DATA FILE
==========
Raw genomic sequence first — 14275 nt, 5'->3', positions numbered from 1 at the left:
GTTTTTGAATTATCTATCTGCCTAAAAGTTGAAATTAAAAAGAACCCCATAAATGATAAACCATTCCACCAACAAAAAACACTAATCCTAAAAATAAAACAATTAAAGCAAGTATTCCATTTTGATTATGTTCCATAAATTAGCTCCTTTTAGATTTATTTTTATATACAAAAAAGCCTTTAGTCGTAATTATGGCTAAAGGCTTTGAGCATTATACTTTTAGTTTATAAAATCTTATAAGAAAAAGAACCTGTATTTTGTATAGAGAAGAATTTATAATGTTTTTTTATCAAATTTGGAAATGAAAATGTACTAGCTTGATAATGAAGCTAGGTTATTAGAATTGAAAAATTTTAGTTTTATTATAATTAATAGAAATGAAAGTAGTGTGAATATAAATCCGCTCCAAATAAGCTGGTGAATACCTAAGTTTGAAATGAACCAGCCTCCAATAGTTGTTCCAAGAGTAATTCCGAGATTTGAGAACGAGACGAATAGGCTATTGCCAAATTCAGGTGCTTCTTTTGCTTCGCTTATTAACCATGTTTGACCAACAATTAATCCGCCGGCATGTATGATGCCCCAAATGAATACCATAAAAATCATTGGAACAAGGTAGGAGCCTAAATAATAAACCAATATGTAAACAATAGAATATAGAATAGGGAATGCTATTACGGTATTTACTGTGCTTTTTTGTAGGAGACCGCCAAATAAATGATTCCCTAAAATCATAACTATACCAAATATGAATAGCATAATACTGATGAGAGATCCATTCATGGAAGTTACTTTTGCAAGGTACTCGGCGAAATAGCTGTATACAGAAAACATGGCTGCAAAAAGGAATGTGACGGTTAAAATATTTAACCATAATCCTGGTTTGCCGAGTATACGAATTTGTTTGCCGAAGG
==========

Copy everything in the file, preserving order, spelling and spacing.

Raw genomic sequence first — 14275 nt, 5'->3', positions numbered from 1 at the left:
GTTTTTGAATTATCTATCTGCCTAAAAGTTGAAATTAAAAAGAACCCCATAAATGATAAACCATTCCACCAACAAAAAACACTAATCCTAAAAATAAAACAATTAAAGCAAGTATTCCATTTTGATTATGTTCCATAAATTAGCTCCTTTTAGATTTATTTTTATATACAAAAAAGCCTTTAGTCGTAATTATGGCTAAAGGCTTTGAGCATTATACTTTTAGTTTATAAAATCTTATAAGAAAAAGAACCTGTATTTTGTATAGAGAAGAATTTATAATGTTTTTTTATCAAATTTGGAAATGAAAATGTACTAGCTTGATAATGAAGCTAGGTTATTAGAATTGAAAAATTTTAGTTTTATTATAATTAATAGAAATGAAAGTAGTGTGAATATAAATCCGCTCCAAATAAGCTGGTGAATACCTAAGTTTGAAATGAACCAGCCTCCAATAGTTGTTCCAAGAGTAATTCCGAGATTTGAGAACGAGACGAATAGGCTATTGCCAAATTCAGGTGCTTCTTTTGCTTCGCTTATTAACCATGTTTGACCAACAATTAATCCGCCGGCATGTATGATGCCCCAAATGAATACCATAAAAATCATTGGAACAAGGTAGGAGCCTAAATAATAAACCAATATGTAAACAATAGAATATAGAATAGGGAATGCTATTACGGTATTTACTGTGCTTTTTTGTAGGAGACCGCCAAATAAATGATTCCCTAAAATCATAACTATACCAAATATGAATAGCATAATACTGATGAGAGATCCATTCATGGAAGTTACTTTTGCAAGGTACTCGGCGAAATAGCTGTATACAGAAAACATGGCTGCAAAAAGGAATGTGACGGTTAAAATATTTAACCATAATCCTGGTTTGCCGAGTATACGAATTTGTTTGCCGAAGG